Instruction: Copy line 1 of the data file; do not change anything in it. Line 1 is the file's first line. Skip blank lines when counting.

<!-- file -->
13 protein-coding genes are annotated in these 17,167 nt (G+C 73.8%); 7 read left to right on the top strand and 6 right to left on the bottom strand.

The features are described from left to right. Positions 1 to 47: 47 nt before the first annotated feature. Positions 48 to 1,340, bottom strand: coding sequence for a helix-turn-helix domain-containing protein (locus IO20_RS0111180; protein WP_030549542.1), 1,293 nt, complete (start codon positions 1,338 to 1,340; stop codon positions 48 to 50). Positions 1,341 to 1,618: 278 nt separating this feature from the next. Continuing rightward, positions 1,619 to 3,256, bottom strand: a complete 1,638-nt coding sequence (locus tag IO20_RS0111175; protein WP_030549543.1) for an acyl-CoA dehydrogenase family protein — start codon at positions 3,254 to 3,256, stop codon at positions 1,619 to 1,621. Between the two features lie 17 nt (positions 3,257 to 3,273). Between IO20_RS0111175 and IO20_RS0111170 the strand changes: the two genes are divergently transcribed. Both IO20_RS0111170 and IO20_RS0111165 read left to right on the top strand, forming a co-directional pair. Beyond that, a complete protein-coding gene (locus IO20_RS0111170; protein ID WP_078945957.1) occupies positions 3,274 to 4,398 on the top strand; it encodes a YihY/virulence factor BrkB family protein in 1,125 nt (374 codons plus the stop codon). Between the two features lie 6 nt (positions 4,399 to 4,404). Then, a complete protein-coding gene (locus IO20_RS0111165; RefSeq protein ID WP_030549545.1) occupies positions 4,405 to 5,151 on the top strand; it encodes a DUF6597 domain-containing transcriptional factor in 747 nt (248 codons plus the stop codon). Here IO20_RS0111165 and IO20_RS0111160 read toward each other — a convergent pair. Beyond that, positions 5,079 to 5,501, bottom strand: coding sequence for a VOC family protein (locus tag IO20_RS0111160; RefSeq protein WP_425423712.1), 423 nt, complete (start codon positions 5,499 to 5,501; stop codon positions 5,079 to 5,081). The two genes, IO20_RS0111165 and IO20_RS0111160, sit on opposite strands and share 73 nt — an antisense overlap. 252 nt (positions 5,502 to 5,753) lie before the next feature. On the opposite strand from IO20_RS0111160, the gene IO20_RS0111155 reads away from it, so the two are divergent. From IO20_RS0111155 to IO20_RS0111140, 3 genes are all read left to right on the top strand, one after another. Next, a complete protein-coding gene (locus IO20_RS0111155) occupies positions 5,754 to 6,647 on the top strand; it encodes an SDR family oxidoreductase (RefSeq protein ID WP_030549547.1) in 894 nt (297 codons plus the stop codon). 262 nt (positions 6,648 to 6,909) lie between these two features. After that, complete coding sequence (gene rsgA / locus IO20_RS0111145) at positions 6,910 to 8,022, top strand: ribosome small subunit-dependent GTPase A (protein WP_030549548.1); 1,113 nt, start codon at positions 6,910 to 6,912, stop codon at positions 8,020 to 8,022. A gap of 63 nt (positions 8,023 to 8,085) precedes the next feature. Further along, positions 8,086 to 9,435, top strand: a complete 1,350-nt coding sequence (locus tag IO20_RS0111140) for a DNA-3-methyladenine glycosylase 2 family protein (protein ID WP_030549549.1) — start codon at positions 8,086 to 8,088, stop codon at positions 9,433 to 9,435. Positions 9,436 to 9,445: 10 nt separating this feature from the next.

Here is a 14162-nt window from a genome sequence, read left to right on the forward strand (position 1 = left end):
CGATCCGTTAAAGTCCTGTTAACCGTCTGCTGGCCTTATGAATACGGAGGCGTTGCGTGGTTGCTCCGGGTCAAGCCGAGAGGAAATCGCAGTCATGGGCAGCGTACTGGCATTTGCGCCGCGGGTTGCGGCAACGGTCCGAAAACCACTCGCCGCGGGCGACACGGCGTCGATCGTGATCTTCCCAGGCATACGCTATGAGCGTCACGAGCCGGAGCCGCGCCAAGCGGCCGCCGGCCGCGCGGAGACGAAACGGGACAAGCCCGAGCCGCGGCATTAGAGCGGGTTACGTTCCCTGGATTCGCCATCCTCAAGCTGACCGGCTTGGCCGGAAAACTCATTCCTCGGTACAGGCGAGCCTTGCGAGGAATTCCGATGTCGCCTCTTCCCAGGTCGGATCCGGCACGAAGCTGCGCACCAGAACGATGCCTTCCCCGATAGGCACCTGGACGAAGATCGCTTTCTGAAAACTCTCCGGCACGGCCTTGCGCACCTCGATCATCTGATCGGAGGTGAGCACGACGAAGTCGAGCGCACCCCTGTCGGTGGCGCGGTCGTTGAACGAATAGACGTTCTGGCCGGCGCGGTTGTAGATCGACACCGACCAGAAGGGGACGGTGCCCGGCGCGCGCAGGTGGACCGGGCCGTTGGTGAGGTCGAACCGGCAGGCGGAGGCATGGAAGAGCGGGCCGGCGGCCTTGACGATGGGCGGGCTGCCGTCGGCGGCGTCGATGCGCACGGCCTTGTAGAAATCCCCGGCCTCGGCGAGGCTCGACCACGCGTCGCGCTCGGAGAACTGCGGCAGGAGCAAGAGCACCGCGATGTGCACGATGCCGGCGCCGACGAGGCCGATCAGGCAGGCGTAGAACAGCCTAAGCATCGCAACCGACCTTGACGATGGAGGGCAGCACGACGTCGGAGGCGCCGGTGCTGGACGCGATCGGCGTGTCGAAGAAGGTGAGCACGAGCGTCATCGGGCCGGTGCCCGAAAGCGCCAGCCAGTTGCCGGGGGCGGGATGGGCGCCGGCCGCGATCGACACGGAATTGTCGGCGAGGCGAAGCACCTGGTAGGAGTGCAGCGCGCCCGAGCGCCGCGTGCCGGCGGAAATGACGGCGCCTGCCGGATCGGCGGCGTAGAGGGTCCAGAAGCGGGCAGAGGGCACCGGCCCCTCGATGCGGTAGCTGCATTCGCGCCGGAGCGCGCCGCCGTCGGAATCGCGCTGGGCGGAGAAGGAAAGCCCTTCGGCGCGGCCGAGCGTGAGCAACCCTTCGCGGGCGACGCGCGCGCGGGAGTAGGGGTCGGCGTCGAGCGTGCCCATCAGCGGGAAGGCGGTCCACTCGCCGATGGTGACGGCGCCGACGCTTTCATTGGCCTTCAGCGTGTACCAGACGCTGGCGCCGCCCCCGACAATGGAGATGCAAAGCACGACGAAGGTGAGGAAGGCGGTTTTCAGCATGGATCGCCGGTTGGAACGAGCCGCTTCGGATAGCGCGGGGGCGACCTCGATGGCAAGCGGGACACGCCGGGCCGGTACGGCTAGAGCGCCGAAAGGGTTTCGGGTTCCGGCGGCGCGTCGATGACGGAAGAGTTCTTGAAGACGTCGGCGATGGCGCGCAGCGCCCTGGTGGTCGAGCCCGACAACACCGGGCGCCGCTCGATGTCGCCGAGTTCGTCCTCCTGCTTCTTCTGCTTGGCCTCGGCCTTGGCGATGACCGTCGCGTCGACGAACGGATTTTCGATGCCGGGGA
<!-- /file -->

13 protein-coding genes are annotated in these 17,167 nt (G+C 73.8%); 7 read left to right on the top strand and 6 right to left on the bottom strand.